Sep 10th


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Better Landscape Photographs – 11 Tips

Ladakh, India, 2009.

I’m in my Jeep, Emily, driving north to Inuvik, North West Territory, past the Arctic Circle, right now, chasing beauty as autumn comes to the tundra. I’ve got a couple bags full of gear and a couple tripods in the back of Emily, a luxury I seldom have, but I’m hoping to play a little while I’m working hard, so I’ve got film and digital gear, as well as larger glass in hopes of some wildlife. I’ll post when (if) I can, but don’t hold your breath, cell coverage is sparse in the north and I look forward to being unplugged. If you follow me on Facebook or on Twitter, I’ll have live tracking from my SPOT device so you can see where I am. If the technology doesn’t fail me, you should also be able to TRACK MY JOURNEY HERE.  In the meantime, here are some tips if you’re looking to hone your own landscape photography.

There is no such thing as “Landscape” orientation, any more than portraits can only be made in “Portrait” orientation. Let the lines and relationships, and what you are trying to say, determine your orientation.

Use your depth of field preview to get a sense of focus, but I find it very dark. Instead I use it to help me place my graduated ND filters. Here’s tip #2B – If you aren’t using polarizers and split ND filters, you’re missing out on powerful tools to control the aesthetic of your image. Don’t fall for the “digital photographers don’t use filters” line.

Me with my tripod and bodyguard in Kenya
Photo Credit: Regis Vincent

Work the scene and take advantage of the tripod. Lock off the shot and take a safety or two, without the grad filter, in case your grad placement is off, or your polarizer is vignetting. I do the same with my longer exposures, bracketing a few more and a few less seconds, just in case. A tripod is for more than just avoiding shaky images. They make composite work possible, as well as panoramas, and yes, sharper photographs. But turn off the vibration reduction on your lens.

Be prepared for weather changes and contingencies. Tuck a small first aid kit into your bag, along with a bottle of water and a meal bar. Bring a flashlight in case the light surprises you and you stay out after twilight. Bring a cell phone, long range radio or sat phone. The fact is, some of the most beautiful landscapes are remote and to place a higher priority on your photographs than on your safety is foolish. Be prepared.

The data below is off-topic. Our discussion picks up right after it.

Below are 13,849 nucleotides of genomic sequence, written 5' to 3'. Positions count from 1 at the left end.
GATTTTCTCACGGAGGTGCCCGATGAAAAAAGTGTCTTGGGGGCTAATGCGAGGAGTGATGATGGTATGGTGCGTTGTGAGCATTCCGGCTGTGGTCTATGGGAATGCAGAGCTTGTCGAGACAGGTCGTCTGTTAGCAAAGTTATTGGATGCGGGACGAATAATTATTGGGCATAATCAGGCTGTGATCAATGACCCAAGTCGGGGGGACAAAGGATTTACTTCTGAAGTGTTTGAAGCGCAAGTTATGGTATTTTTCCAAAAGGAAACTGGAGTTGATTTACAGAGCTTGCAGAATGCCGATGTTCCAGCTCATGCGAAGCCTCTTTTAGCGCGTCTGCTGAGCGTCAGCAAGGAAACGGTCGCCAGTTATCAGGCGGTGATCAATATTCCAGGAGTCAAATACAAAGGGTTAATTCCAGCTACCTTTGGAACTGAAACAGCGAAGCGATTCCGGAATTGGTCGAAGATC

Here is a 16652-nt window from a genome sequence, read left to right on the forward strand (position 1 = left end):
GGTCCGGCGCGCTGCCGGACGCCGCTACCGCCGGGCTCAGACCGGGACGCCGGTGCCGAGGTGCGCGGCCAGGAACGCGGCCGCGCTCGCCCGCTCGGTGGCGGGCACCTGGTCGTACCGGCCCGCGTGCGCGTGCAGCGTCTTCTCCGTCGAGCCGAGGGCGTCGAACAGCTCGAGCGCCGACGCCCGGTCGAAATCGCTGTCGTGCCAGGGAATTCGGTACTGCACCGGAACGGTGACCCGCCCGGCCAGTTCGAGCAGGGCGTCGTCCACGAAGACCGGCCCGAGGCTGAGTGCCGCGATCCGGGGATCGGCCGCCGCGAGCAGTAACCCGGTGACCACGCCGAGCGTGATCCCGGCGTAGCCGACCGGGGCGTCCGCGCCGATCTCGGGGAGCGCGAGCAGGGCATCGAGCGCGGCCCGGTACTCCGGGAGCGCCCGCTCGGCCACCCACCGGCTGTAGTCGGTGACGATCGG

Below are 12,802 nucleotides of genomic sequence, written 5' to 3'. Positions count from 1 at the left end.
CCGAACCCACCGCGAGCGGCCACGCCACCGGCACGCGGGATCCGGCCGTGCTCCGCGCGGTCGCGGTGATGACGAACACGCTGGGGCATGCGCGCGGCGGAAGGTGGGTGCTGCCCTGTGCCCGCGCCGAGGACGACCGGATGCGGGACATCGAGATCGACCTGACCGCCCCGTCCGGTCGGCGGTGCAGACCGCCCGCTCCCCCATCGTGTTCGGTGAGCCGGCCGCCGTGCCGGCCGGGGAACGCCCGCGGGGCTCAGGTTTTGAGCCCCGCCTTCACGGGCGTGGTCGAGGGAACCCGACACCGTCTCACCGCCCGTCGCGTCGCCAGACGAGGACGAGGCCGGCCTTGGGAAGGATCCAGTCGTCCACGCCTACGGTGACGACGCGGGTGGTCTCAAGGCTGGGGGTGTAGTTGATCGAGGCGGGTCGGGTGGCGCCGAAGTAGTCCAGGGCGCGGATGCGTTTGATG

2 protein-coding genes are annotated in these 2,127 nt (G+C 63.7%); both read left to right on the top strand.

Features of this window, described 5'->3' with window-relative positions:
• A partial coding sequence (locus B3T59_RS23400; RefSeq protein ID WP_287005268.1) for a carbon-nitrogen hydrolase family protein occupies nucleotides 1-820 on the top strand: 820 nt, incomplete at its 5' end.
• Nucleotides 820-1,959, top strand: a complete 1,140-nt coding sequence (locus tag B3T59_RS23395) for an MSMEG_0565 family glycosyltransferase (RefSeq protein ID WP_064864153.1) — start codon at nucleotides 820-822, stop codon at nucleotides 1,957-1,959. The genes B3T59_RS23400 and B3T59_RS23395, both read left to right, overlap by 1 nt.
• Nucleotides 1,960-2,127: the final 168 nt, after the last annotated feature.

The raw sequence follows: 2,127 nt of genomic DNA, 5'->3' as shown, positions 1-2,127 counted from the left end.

Landscape photography is like any other photographic discipline; your subject alone will not carry the shot. You can have amazing mountains, great water, gorgeous lines, and still make a boring photograph if you pay no attention to composition and light. A photograph of a great landscape is not the same thing as a great photograph of a landscape.

If you want to show how vast a desert is, you have to create a sense of scale. You know how vast it was, you were there. But for the reader to sense it, you need to give them a visual reference. A car, a tree, power-lines. Anything they can recognize and from that extrapolate the size of the rest of the frame. Without that, it’s just a desert, but with it, it’s, “Wait, is that tiny thing a house? That desert must be immense!” The same applies to mountains, or trees. It applies in reverse to tiny objects as well. A tree frog is just a frog until you photograph it on a leaf which dwarfs it.

Contrast provides interest in a photograph, and can help propel a sense of story. Contrast of colour (or tone if it’s going to be a black & white photograph like the one above), line, shape, texture, light, all pull the reader in, give them something specific to look at. Ask yourself, Where are the contrasts in this scene? Then point your lens that way.

Get a great pair of boots and start walking. Photography is about exploration, curiosity. Move around, go a little further, see what’s behind that next corner.

The best landscapes, and the most dramatic photographs, seem to take place at the edges of weather patterns. Look for fog and rain and snow and go for a walk when it arrives. The shot above was made in driving rain, and it’s the cloud and rain that make the shot.

Arrive early. Leave late. Pre-sunrise and post-sunset are amazing. I’m constantly surprised by photographers who shoot sunset and immediately pack up when the sun dips below the horizon. Give it another hour, the best may yet come.

10 tips aren’t going to do it. They’re a start. But the best thing you can do is study this craft. Look at books of great landscapes and learn from them. You don’t need EXIF data or words from the author telling you how she did it. Figure it out. Want more? Read Portraits of Earth, my latest PDF ebook available on Craft & Vision. I poured my heart into this one, and it’s full of practical stuff, great photographs I’ve not published before, and loads of no-nonsense advice, tips, principles, and yes, even EXIF date. It’s 90 spreads long – 180 pages if you still count them the old way. By comparison, my first ebook was 15 spreads / 30 pages. And the price is still just $5. You can download Portraits of Earth HERE.

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